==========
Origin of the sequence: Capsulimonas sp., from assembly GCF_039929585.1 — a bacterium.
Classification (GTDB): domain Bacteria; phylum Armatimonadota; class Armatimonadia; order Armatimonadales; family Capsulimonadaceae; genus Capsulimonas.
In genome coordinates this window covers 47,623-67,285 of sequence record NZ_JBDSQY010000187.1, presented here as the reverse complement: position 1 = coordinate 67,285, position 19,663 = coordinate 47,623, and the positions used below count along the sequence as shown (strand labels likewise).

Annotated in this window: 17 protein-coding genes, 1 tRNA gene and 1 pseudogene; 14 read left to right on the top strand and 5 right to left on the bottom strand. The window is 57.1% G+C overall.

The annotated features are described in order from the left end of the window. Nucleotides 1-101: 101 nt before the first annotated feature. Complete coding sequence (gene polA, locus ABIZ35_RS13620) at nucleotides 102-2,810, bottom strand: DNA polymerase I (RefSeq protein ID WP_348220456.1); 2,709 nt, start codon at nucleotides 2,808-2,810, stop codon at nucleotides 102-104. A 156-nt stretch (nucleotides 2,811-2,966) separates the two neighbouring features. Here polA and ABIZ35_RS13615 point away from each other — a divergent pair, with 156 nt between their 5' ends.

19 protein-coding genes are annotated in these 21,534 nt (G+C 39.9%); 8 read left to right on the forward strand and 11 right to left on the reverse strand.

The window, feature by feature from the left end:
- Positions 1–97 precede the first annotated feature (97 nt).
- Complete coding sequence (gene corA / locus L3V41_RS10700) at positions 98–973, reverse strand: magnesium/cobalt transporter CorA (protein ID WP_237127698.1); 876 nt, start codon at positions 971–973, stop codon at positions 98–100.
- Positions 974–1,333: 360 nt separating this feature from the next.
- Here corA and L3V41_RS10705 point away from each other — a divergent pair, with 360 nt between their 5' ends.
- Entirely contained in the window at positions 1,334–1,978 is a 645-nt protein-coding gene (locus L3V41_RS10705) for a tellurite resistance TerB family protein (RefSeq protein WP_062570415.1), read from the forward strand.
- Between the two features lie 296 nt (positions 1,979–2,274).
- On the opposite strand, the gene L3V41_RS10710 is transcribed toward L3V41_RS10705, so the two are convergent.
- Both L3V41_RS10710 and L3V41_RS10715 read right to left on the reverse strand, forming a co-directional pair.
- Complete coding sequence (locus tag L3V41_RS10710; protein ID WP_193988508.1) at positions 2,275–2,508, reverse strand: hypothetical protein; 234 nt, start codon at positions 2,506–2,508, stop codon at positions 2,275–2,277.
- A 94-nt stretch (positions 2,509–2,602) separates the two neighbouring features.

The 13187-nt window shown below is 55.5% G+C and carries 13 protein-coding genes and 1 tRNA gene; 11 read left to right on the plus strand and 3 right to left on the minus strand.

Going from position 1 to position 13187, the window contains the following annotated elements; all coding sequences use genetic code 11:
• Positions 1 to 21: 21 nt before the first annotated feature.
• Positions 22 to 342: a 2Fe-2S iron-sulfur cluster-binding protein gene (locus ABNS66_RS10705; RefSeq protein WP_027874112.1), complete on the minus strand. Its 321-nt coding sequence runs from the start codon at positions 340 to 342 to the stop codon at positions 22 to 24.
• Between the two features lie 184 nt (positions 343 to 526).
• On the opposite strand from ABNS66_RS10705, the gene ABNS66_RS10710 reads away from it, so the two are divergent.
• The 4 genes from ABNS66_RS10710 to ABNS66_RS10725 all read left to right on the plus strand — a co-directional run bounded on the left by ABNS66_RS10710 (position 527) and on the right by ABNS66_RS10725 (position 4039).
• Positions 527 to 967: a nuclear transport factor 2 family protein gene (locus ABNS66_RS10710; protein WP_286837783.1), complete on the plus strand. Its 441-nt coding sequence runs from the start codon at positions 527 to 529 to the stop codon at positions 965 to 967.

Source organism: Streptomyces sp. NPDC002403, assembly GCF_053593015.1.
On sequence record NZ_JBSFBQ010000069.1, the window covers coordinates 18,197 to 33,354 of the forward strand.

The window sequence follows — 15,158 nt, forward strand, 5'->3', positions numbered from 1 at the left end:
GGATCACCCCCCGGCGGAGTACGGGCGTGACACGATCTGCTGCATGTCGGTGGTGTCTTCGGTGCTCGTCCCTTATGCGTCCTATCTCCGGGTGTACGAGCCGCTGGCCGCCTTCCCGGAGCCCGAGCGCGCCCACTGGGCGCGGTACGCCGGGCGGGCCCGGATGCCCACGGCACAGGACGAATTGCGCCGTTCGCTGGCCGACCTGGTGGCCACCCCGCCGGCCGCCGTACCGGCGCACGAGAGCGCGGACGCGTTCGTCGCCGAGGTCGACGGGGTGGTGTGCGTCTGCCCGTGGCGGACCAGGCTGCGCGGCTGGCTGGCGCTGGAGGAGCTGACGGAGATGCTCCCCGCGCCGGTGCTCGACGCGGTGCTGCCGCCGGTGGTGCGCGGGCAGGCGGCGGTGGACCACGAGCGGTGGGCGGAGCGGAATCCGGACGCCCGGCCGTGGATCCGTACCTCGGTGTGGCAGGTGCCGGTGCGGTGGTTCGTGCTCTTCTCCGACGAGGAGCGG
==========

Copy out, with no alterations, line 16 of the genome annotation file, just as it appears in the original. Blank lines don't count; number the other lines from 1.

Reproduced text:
- Complete coding sequence (locus tag L3V41_RS10710; protein ID WP_193988508.1) at positions 2,275–2,508, reverse strand: hypothetical protein; 234 nt, start codon at positions 2,506–2,508, stop codon at positions 2,275–2,277.